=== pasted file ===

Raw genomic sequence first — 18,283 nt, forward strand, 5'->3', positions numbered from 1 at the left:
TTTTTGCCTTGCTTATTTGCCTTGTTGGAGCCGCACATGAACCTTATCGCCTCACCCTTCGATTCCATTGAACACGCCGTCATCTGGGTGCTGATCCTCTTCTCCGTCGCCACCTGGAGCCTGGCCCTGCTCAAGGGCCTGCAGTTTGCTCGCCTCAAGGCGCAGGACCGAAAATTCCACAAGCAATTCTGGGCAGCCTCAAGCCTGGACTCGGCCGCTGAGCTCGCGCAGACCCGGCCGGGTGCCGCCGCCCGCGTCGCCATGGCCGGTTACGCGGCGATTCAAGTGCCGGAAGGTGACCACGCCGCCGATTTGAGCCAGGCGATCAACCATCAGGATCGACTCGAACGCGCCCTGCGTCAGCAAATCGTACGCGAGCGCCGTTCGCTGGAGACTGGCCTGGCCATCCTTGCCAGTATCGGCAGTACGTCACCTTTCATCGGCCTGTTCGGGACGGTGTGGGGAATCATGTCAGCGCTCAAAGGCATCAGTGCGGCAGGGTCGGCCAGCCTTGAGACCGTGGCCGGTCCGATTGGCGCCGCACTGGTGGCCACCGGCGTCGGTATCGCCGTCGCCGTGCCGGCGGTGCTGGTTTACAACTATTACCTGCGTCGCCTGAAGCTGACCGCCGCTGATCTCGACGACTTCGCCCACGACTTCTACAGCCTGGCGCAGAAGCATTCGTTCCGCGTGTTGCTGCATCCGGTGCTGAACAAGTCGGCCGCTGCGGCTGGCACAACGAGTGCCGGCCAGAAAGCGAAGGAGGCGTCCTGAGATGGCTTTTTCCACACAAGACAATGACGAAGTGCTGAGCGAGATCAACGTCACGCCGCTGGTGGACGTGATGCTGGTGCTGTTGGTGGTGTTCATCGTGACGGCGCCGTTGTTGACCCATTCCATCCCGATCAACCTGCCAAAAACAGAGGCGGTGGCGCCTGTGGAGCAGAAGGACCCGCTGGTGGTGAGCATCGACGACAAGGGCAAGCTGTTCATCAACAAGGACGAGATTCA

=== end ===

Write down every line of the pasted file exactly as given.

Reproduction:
Raw genomic sequence first — 18,283 nt, forward strand, 5'->3', positions numbered from 1 at the left:
TTTTTGCCTTGCTTATTTGCCTTGTTGGAGCCGCACATGAACCTTATCGCCTCACCCTTCGATTCCATTGAACACGCCGTCATCTGGGTGCTGATCCTCTTCTCCGTCGCCACCTGGAGCCTGGCCCTGCTCAAGGGCCTGCAGTTTGCTCGCCTCAAGGCGCAGGACCGAAAATTCCACAAGCAATTCTGGGCAGCCTCAAGCCTGGACTCGGCCGCTGAGCTCGCGCAGACCCGGCCGGGTGCCGCCGCCCGCGTCGCCATGGCCGGTTACGCGGCGATTCAAGTGCCGGAAGGTGACCACGCCGCCGATTTGAGCCAGGCGATCAACCATCAGGATCGACTCGAACGCGCCCTGCGTCAGCAAATCGTACGCGAGCGCCGTTCGCTGGAGACTGGCCTGGCCATCCTTGCCAGTATCGGCAGTACGTCACCTTTCATCGGCCTGTTCGGGACGGTGTGGGGAATCATGTCAGCGCTCAAAGGCATCAGTGCGGCAGGGTCGGCCAGCCTTGAGACCGTGGCCGGTCCGATTGGCGCCGCACTGGTGGCCACCGGCGTCGGTATCGCCGTCGCCGTGCCGGCGGTGCTGGTTTACAACTATTACCTGCGTCGCCTGAAGCTGACCGCCGCTGATCTCGACGACTTCGCCCACGACTTCTACAGCCTGGCGCAGAAGCATTCGTTCCGCGTGTTGCTGCATCCGGTGCTGAACAAGTCGGCCGCTGCGGCTGGCACAACGAGTGCCGGCCAGAAAGCGAAGGAGGCGTCCTGAGATGGCTTTTTCCACACAAGACAATGACGAAGTGCTGAGCGAGATCAACGTCACGCCGCTGGTGGACGTGATGCTGGTGCTGTTGGTGGTGTTCATCGTGACGGCGCCGTTGTTGACCCATTCCATCCCGATCAACCTGCCAAAAACAGAGGCGGTGGCGCCTGTGGAGCAGAAGGACCCGCTGGTGGTGAGCATCGACGACAAGGGCAAGCTGTTCATCAACAAGGACGAGATTCA